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Watch A Camera Drop Into A Hole Beneath Antarctica In Search Of Earth's Oldest Ice

COLDEX are on a mission to find Antarctica's oldest ice that formed millions of years ago.

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Tom Hale

Senior Journalist

clockDec 30 2022, 17:16 UTC
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Video showing a camera go down a borehole in Antarctica to reveal what could be the Earth's oldest ice!

Down the rabbit hole we go! Image credit: Austin Carter via Storyful

A team of scientists has recently headed to the South Pole in a push to dig deep beneath Antarctica and capture some of Earth’s oldest ice. To provide a little snapshot of this important work, one of the project’s scientists Austin Carter, a graduate student at Scripps Institute of Oceanography, recently shared a stunning time-lapse video of a journey deep beneath Antarctica.

As the camera goes deeper and deeper, you’ll see the color and texture of the ice age as if you’re zooming deep into Antarctica’s history.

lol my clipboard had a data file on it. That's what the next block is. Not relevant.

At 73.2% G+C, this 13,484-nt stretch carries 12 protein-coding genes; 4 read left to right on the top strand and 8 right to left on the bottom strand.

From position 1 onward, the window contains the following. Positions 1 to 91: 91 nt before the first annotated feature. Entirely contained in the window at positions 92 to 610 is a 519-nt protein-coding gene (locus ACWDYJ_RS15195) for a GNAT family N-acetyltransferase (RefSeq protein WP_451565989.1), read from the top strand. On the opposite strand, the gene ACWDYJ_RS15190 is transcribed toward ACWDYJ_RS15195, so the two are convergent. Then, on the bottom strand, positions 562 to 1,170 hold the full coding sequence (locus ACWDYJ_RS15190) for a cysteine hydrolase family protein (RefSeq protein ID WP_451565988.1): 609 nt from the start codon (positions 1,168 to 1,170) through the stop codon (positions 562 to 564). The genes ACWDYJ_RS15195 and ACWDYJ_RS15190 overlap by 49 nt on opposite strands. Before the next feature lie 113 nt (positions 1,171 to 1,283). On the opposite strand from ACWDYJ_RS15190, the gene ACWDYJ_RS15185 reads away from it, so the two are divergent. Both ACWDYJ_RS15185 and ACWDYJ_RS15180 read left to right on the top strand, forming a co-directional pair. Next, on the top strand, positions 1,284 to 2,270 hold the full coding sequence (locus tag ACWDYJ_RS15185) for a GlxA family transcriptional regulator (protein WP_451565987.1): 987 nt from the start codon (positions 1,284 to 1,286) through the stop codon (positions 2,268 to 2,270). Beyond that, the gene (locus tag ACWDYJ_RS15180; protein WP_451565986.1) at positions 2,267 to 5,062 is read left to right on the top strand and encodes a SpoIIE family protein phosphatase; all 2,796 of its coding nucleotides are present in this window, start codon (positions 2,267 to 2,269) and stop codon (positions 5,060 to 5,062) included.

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The video shows a camera being pushed down a 93-meter (305-foot) borehole in the Allan Hills of East Antarctica. The ice here is believed to have been formed and buried up to two to three million years ago, so it provides a stunning insight into the environment of the past.

The video comes from the Center for Oldest Ice Exploration, or COLDEX, a project led by Oregon State University. Their ongoing expedition to Antarctica hopes to gather some of the oldest ice in the region with the aim of collecting data on the ancient climate records preserved in it.

Along with taking ice core samples, the team hope to better understand what lies beneath using ice-penetrating radar and airplane surveys. 

By analyzing the dust and tiny ancient gas bubbles trapped inside this deep and ancient ice, scientists will be able to gain invaluable insights it how Earth’s climate has changed over the past millions of years. 


natureNaturenatureplanet earth
  • tag
  • climate change,

  • video,

  • antarctica,

  • South Pole,

  • planet earth,

  • ice core,

  • ice core samples

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